Liked by 1 person

    • This really is the question, isn’t it? To merely live in a city, one’s will must be constantly sublimated. I want to cross the street–no wait, there are cars. I want to shout loudly–no, my neighbors will hear. I want to paint my house this shade of highway yellow I got a great deal on–no, the HOA won’t allow it.

      Even a lot of the social conflict between the right and left these days seems to boil down to people trying to figure out how to get along in closer quarters without stepping on each others’ toes and one side saying, “Hey, maybe we wouldn’t have to worry about toes so much if there were fewer people in here and they all held to the old toe-stepping code I already believe in.” Take the conflict over trans rights. There’s no way through without making someone unhappy.

      But on the other hand, “let’s have more people working in factories and fewer robots” really doesn’t sound like a good direction. More robots can do the things that robots are good at, and humans can do… what? Hopefully, things humans are good at.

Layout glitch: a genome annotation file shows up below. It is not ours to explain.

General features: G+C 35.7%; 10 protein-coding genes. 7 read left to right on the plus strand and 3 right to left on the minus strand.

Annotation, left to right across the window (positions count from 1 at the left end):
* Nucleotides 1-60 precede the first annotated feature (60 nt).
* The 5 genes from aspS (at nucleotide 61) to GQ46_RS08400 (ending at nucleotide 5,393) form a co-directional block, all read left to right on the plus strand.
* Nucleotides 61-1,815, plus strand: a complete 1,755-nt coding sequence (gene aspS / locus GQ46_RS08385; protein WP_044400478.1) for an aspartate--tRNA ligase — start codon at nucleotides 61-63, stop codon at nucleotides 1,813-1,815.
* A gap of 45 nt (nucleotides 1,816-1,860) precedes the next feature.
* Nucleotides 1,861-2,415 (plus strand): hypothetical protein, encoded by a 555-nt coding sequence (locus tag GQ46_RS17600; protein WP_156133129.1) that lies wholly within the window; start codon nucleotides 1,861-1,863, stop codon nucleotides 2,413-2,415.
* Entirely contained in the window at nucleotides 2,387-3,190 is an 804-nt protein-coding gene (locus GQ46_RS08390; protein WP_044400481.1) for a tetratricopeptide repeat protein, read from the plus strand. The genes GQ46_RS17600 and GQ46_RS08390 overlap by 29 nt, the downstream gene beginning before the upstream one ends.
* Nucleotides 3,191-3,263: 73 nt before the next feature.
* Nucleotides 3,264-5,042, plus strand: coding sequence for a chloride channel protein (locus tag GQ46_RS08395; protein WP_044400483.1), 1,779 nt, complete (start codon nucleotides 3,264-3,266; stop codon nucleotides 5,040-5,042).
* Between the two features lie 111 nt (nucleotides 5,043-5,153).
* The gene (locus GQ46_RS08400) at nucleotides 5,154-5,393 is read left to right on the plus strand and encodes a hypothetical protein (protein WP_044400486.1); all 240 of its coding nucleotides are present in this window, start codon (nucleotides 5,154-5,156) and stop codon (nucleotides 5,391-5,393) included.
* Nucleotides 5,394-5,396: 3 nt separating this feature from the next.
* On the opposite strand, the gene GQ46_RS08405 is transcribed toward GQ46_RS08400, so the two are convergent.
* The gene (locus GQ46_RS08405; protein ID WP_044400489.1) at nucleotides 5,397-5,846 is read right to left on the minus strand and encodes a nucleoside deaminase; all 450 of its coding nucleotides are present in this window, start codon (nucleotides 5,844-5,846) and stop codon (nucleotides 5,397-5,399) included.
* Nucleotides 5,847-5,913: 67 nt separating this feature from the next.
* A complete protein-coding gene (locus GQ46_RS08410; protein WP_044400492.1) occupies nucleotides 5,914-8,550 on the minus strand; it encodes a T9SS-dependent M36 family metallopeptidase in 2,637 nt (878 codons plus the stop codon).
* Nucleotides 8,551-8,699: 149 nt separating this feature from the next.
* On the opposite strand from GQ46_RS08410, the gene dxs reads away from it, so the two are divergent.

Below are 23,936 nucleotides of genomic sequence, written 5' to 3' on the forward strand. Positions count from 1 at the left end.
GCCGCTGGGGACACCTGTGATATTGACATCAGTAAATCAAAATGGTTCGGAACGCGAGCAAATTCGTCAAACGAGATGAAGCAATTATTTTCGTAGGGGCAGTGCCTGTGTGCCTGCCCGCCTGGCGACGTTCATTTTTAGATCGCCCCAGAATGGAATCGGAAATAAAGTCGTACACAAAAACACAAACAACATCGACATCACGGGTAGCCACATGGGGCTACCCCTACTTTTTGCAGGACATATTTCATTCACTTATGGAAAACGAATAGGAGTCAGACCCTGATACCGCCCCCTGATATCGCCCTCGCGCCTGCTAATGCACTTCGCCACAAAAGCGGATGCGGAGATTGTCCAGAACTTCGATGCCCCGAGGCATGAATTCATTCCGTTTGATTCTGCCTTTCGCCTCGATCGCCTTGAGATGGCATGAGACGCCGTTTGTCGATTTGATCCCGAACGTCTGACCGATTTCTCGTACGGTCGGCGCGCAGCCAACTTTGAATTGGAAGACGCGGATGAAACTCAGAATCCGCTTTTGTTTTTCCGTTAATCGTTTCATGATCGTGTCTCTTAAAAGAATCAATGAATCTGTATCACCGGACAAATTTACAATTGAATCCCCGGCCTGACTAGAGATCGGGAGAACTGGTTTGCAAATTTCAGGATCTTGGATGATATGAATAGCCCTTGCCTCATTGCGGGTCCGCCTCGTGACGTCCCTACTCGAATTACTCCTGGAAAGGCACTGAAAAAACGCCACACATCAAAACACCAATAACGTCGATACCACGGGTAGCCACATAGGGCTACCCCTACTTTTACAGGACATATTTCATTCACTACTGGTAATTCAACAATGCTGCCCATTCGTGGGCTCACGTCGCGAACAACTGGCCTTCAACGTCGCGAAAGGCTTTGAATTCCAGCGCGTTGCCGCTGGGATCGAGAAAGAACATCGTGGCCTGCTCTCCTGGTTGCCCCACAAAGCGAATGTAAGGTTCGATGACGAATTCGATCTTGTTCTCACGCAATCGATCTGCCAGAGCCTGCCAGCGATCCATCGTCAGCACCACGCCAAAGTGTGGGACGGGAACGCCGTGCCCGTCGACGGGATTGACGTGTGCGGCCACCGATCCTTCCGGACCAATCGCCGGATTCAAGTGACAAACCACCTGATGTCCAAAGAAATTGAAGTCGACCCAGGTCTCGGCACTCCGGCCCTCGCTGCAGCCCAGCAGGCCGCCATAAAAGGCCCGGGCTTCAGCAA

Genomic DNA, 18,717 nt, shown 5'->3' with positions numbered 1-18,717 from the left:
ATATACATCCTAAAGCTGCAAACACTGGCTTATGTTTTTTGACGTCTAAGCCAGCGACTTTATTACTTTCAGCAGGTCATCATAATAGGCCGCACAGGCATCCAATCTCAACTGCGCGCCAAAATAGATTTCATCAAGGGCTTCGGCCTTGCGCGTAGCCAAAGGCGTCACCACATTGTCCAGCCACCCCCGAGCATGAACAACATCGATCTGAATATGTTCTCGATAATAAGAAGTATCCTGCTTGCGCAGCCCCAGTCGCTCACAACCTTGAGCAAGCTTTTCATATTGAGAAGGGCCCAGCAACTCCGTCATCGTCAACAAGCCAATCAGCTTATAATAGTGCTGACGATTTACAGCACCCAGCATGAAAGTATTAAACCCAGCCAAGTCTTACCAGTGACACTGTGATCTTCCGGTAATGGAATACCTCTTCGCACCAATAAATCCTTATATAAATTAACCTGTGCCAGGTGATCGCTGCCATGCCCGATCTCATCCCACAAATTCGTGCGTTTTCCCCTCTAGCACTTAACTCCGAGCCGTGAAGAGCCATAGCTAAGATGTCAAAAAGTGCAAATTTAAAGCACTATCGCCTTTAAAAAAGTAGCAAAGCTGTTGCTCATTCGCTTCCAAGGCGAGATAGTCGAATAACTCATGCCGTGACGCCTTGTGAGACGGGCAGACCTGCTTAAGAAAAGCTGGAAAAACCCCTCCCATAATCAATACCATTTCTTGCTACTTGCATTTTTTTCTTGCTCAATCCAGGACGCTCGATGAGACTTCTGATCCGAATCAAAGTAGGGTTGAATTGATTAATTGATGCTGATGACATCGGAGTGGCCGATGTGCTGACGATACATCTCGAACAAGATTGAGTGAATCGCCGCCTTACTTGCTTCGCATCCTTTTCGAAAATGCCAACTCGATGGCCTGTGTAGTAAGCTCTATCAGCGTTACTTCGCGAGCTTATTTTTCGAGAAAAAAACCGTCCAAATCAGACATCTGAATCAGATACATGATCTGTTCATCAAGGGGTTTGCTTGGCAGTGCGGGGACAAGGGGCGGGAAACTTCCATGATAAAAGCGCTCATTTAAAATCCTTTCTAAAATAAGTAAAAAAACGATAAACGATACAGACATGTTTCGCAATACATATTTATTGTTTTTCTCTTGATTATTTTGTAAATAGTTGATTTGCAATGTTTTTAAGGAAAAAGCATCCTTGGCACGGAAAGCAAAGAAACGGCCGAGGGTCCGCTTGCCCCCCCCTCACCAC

• Sometimes I wonder, despite my strong libertarian leanings, if it would make sense to pay people to work traditional farms and other kinds of “cosplay” traditional work… Mind you, I’m not some crazy “we can feed 7 billion people with organic farms!” type, rather, use the mega commercial farms to actually feed 7 billion people, then subsidize little farms for, I don’t know, mental health? At any rate, there seem to be a lot of people with problems that go away when they’re busy, say, raising sheep or caring for horses… Maybe post-singularity, most people can live some variation of a lifelong 4-H project or boy scout camp, or a historical reenactment village (all with modern medical care and sanitation), or go all out Amish… seems less dystopian than paying everyone to play video games 24-7…

        (And, back to my inner libertarian, how is this all paid for, exactly?)


      • It doesn’t seem any worse than paying them regular welfare, as long as people enjoy it. And I think there is a reasonable place in people’s diets for locally grown, low-tech food–we might be healthier that way.